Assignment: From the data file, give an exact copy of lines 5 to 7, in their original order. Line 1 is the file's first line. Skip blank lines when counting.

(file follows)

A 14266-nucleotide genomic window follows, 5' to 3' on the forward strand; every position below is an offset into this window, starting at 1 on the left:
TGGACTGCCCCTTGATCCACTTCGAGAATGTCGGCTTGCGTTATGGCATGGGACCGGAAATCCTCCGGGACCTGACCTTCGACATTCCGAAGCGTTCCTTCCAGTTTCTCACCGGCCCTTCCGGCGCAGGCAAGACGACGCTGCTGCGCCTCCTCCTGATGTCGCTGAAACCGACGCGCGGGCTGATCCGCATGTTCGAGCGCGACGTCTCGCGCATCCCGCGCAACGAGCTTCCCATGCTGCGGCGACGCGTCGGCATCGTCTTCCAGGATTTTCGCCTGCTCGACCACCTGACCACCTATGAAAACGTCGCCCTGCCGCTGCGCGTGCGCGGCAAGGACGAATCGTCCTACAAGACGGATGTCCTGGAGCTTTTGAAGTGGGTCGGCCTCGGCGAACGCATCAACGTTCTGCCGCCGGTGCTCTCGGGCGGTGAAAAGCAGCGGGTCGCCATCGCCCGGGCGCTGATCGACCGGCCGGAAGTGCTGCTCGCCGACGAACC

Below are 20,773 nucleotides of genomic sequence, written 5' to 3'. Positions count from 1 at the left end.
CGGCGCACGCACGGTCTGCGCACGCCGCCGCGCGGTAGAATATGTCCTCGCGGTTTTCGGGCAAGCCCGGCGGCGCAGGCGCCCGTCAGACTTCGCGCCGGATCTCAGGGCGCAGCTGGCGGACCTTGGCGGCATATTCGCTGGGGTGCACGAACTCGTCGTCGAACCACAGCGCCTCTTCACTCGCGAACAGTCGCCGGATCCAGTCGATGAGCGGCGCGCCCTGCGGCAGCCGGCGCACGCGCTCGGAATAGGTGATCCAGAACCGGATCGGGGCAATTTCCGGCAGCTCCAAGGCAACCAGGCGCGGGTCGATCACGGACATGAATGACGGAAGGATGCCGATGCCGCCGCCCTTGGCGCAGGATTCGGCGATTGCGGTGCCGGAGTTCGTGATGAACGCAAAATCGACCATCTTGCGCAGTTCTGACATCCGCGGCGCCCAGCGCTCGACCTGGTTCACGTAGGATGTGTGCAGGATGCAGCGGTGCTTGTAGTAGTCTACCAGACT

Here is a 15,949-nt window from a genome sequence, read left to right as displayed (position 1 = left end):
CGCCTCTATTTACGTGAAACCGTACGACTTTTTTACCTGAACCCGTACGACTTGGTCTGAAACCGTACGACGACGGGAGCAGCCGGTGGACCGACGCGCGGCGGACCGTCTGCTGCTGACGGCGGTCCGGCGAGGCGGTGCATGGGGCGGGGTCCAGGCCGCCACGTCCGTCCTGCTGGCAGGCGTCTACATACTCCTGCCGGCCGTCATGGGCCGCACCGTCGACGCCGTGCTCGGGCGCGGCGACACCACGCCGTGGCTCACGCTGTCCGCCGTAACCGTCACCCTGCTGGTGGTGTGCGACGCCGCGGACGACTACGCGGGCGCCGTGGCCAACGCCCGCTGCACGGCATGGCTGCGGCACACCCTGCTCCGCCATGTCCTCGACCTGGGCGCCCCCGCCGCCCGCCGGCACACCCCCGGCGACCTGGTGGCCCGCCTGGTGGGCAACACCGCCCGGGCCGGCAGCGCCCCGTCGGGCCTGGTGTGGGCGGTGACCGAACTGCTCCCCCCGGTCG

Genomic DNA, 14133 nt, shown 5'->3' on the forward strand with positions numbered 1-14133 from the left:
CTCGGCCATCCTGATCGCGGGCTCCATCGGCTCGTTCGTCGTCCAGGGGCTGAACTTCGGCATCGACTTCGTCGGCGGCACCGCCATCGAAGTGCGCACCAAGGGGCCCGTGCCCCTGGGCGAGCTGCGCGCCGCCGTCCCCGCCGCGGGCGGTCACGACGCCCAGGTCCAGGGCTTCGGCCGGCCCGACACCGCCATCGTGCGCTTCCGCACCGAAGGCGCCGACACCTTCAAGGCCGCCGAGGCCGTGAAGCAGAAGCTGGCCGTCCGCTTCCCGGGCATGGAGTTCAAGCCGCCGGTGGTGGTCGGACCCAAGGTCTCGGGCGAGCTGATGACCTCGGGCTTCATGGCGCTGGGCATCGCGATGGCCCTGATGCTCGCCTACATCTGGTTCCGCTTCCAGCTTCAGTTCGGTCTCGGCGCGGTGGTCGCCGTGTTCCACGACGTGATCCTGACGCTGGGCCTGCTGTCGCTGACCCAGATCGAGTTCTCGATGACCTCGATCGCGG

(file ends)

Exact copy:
Here is a 15,949-nt window from a genome sequence, read left to right as displayed (position 1 = left end):
CGCCTCTATTTACGTGAAACCGTACGACTTTTTTACCTGAACCCGTACGACTTGGTCTGAAACCGTACGACGACGGGAGCAGCCGGTGGACCGACGCGCGGCGGACCGTCTGCTGCTGACGGCGGTCCGGCGAGGCGGTGCATGGGGCGGGGTCCAGGCCGCCACGTCCGTCCTGCTGGCAGGCGTCTACATACTCCTGCCGGCCGTCATGGGCCGCACCGTCGACGCCGTGCTCGGGCGCGGCGACACCACGCCGTGGCTCACGCTGTCCGCCGTAACCGTCACCCTGCTGGTGGTGTGCGACGCCGCGGACGACTACGCGGGCGCCGTGGCCAACGCCCGCTGCACGGCATGGCTGCGGCACACCCTGCTCCGCCATGTCCTCGACCTGGGCGCCCCCGCCGCCCGCCGGCACACCCCCGGCGACCTGGTGGCCCGCCTGGTGGGCAACACCGCCCGGGCCGGCAGCGCCCCGTCGGGCCTGGTGTGGGCGGTGACCGAACTGCTCCCCCCGGTCG

Genomic DNA, 14133 nt, shown 5'->3' on the forward strand with positions numbered 1-14133 from the left: